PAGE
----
https://nypost.com/2020/09/01/honeybee-venom-can-kill-aggressive-breast-cancer-cells-study/ This is an interesting new study that has shown how bee venom in mice has been shown to be effective at shrinking certain types of (triple-negative) breast cancer. Click the link above or watch the video below to learn more. (These are all outside links and I have no affiliation with the research or Read More
https://www.corkhives.com/bee-friendly.html I Just came across this link on twitter. It lead me to a very interesting website. Cork hives sound like great way to insulate hives and could likely be an option to keep on all year long. The website above claims that the cork provides the insulation of 4″ boards. It would be interesting Read More
Scientists have found some interesting biology in the honey of stingless bees. Stingless bees are similar in many ways to the typical honey bee (Apis mellifera Linnaeus). Often labeled melipona honey, some describe it as the sweetest most extrordinary liquid on the planet. That is a bold statement. It seems like the demand for stingless Read More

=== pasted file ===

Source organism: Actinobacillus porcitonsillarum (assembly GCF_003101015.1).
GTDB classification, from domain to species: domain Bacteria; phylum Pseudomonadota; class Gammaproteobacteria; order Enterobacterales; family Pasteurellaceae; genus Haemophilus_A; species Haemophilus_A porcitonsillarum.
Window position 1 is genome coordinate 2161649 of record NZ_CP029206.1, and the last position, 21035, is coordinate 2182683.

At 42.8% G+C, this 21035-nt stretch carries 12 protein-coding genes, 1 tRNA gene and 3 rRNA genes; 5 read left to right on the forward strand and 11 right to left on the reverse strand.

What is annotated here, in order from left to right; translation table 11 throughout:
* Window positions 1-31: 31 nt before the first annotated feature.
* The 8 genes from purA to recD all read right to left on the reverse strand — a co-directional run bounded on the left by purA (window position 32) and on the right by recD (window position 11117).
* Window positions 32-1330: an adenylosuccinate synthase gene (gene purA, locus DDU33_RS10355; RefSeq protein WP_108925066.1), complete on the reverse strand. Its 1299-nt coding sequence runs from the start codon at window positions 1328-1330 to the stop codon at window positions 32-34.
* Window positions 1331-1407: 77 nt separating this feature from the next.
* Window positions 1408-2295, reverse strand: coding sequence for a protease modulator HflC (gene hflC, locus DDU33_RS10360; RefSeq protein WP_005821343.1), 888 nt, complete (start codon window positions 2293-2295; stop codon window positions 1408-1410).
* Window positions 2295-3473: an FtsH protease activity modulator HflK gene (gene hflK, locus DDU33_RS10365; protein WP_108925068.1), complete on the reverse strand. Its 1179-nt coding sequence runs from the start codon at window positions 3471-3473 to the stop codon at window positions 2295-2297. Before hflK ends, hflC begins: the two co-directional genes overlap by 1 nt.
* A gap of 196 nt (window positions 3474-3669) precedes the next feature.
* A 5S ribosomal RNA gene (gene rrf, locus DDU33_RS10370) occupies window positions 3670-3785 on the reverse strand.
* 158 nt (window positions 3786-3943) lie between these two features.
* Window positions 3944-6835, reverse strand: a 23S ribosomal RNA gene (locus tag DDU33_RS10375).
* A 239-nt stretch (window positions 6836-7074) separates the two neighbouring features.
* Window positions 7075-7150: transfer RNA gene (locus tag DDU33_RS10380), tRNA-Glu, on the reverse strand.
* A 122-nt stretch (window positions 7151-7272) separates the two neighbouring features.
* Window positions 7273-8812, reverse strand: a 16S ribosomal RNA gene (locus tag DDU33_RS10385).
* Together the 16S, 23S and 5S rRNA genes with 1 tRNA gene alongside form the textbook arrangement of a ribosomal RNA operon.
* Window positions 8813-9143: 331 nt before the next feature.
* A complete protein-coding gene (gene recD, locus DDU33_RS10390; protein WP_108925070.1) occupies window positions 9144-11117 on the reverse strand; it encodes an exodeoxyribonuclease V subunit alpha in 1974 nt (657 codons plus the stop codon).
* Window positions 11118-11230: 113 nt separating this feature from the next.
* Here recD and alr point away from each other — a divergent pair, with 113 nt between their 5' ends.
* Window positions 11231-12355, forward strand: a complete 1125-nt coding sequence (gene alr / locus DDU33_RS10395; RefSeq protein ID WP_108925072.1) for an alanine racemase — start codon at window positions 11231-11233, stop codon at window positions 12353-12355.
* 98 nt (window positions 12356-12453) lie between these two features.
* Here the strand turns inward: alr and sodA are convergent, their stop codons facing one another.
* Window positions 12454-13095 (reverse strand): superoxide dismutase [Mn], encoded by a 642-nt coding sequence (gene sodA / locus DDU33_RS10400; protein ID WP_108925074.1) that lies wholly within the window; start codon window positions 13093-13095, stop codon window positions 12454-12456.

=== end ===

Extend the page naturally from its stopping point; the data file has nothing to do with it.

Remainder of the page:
This little suction device (available on amazon) claims to be able to suck some of the irritant from a bug bite or a sting. Apparently, if used as soon as possible it can completely remove any irritation. I have never tried it but thought it might be of some interest. This would be great for Read More
Two engineers have developed a high tech monitoring system for spotting and alerting the beekeeper of varroa mite invasion of their hive.
Plant a seed, help a bee: Experts urge Canadians to plant wildflowers to save bees from decline (outside link)
Piping, tooting, and quacking are all sounds made by a queen bee. Scientist have discovered that when a queen is ready to emerge from a queen cell they start quacking to tell the worker bees to let her out.
https://phys.org/news/2020-06-honeybee-swarming-queen-bee.html Biologists have found a way to listen to the sounds in the hive to determine when a queen is preparing to swarm. Swarming is common behaviour in honey bees. It is the way that bees expand their numbers. When a hive feels that it is running out of space the queen prepares to leave Read More
This is pretty cool! If you want to actually help the bees then why not build your own native beehive? Native bees are superior pollinators to honey bees because they have evolved to live and pollinate in the ecosystem they are currently in. The thing about most native bees is that they live alone. Most Read More